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10 Easy Ways to Go Green in the Kitchen

Want to make the planet a better place while also making your life a little simpler? That's the beauty of practicing eco-friendly habits in the kitchen. From maximizing leftover ingredients to batch cooking for super efficiency, take some easy steps to go green at home.

By Shanna Mallon, Freelance Writer

green tote bag filled with different produce and nearly overflowing


The more ways you can find to go green in the kitchen, the better the payoff for the planet—and your pocketbook! Small habit changes can add up to a big difference. Here are a few easy ways to get more sustainable every day.


  1. Shop with reusable bags. Disposable plastic grocery bags require huge amounts of fossil fuels to produce each year. Then they end up in landfills, where they can degrade and release toxic chemicals that harm wildlife. Luckily, there's an easy alternative. Keep reusable cloth bags in your car so you'll always have them ready for a grocery run. Bring smaller bags for your produce. (Bonus: no more using precious space to store dozens of plastic bags.)

  2. Go meatless once or twice a week. You've probably already heard of Meatless Monday. It's a world-wide movement encouraging everyone to eat vegetarian once a week. Going meatless (even part-time) reduces your carbon footprint and cuts down on using resources like fossil fuel and fresh water. (Bonus: you'll save money!) Veggie eating now and then is easier than you might think. Enjoy some favorite vegetarian dishes with only five ingredients.

  3. Practice batch cooking. Heating up your oven? Don't just roast a single chicken—fill that oven up. Toss in a pan of veggies or a pizza crust. You'll save lots of energy when you cook multiple foods at once. Double recipes and save half for later (a nifty trick to lighten up your workload, too). We've got more easy tips for meal planning right this way.

  4. Save leftovers! Don't let leftovers languish in the fridge until they mold. Use them. The easiest way is to eat the meal again, of course, but even small leftovers and scraps have value. The bones from your roast chicken and the scraps from chopped vegetables can make a delicious homemade soup stock. Reimagine leftover roasted carrots by blending them into a soup. Stir-fry leftover rice. Toast stale bread for croutons; so good!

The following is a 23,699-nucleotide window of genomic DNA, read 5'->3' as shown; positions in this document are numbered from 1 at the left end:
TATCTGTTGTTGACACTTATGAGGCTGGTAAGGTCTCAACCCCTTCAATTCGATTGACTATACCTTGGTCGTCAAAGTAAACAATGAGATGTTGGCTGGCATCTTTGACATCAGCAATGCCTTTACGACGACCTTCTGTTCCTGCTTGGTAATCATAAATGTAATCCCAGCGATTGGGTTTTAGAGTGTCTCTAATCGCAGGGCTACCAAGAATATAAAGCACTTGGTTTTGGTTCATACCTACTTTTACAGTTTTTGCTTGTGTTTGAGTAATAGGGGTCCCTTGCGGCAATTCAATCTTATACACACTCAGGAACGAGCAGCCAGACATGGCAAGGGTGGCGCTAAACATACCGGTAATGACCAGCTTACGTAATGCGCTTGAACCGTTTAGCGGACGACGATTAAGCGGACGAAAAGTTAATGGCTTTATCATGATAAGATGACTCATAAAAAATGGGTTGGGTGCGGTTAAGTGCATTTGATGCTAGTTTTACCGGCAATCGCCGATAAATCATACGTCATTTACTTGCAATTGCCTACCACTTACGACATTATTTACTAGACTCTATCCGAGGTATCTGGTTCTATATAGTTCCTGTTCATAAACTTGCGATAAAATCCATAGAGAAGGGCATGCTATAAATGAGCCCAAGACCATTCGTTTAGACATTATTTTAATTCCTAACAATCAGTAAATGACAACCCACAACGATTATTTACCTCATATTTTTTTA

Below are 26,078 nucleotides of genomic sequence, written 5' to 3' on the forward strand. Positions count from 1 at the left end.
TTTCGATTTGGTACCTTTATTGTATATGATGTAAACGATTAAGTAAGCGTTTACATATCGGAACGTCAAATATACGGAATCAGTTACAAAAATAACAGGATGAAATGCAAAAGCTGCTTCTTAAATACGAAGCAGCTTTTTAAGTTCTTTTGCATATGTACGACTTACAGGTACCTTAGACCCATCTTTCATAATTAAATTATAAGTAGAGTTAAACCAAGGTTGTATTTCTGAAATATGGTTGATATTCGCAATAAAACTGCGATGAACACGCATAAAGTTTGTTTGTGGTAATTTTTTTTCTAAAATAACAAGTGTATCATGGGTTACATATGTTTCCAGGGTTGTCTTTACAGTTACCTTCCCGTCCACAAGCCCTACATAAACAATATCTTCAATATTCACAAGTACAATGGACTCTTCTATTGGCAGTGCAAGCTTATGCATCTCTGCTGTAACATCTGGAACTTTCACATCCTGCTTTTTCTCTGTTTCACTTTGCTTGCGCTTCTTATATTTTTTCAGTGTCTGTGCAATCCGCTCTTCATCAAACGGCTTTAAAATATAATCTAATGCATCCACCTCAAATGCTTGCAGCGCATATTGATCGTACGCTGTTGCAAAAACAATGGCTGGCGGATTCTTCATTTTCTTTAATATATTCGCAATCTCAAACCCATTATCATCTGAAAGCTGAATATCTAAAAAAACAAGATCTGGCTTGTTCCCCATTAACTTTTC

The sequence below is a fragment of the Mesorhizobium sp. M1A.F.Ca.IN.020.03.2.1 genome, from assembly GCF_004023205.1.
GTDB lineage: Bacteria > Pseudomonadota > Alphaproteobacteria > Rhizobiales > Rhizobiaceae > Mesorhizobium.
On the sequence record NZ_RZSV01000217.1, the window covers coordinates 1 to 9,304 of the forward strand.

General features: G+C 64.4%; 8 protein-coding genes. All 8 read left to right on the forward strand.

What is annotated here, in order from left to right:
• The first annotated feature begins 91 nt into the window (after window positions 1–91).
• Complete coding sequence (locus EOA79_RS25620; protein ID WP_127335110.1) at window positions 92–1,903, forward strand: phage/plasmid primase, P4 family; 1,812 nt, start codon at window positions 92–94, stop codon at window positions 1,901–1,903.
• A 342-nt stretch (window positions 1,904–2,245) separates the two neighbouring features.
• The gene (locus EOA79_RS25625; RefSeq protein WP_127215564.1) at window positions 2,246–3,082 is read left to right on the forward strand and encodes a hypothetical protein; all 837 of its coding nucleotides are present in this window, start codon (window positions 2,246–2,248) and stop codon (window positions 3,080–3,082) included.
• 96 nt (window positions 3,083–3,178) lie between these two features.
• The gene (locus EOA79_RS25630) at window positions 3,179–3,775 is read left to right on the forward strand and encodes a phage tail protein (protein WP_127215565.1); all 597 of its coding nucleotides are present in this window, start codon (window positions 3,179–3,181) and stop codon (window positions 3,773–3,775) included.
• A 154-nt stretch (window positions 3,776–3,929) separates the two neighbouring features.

5. Cut out disposable plates and silverware. This one's pretty straightforward. Avoid disposable plates and utensils, especially plastics. Opt for real plates and flatware instead. Enamel camping plates don't break! Bring a set of silverware to keep at work, and you can cut disposables out of your eating habits completely.

  6. Look for safe nonstick pans. Many nonstick pans are made with chemicals that scientists and health professionals think are harmful—PFAS and PFOA. They're also traditionally coated with Teflon, which breaks down at high temperatures. That means your pans could be leeching chemicals into your food. Replace old-school nonstick with new ceramic nonstick pans. Look for pans labeled "PFOA-free."

  7. Shop local when you can. Buying food from local suppliers means it hasn't had to travel far to get to you. It has a lower carbon footprint, and it's often fresher tasting. It might be less expensive, too. Check out farmers markets and local businesses that grow and sell food near you to discover what's in season in your area!

  8. Shop organic when you can. It's true that certified organic food can cost more. However, that higher price tag also means your food's been grown with responsible farming methods that promote biodiversity, avoid pesticides and petroleum-based fertilizers—and yield some big benefits for the environment.

  9. Skip the bottled water. Americans spend billions of dollars on bottled water. But that water has a high price tag at the check-out counter, and it also takes a big toll on the environment. Packaging, production, and distribution all have a footprint. If you want to purify your tap water, invest in a long-lasting water filter or pitcher filter. On-the-go? Get a reusable water bottle. You'll save a bundle and eliminate a lot of your household's plastic waste.

  10. Recycle. You're probably already doing this, but if not, why not? It takes almost no added effort beyond setting up a second bin for recyclables. Put it near your garbage can, and it'll soon be a habit to toss paper, plastic, glass and metal there. You should also consider reusing items! Here are 15 creative ways to repurpose glass jars.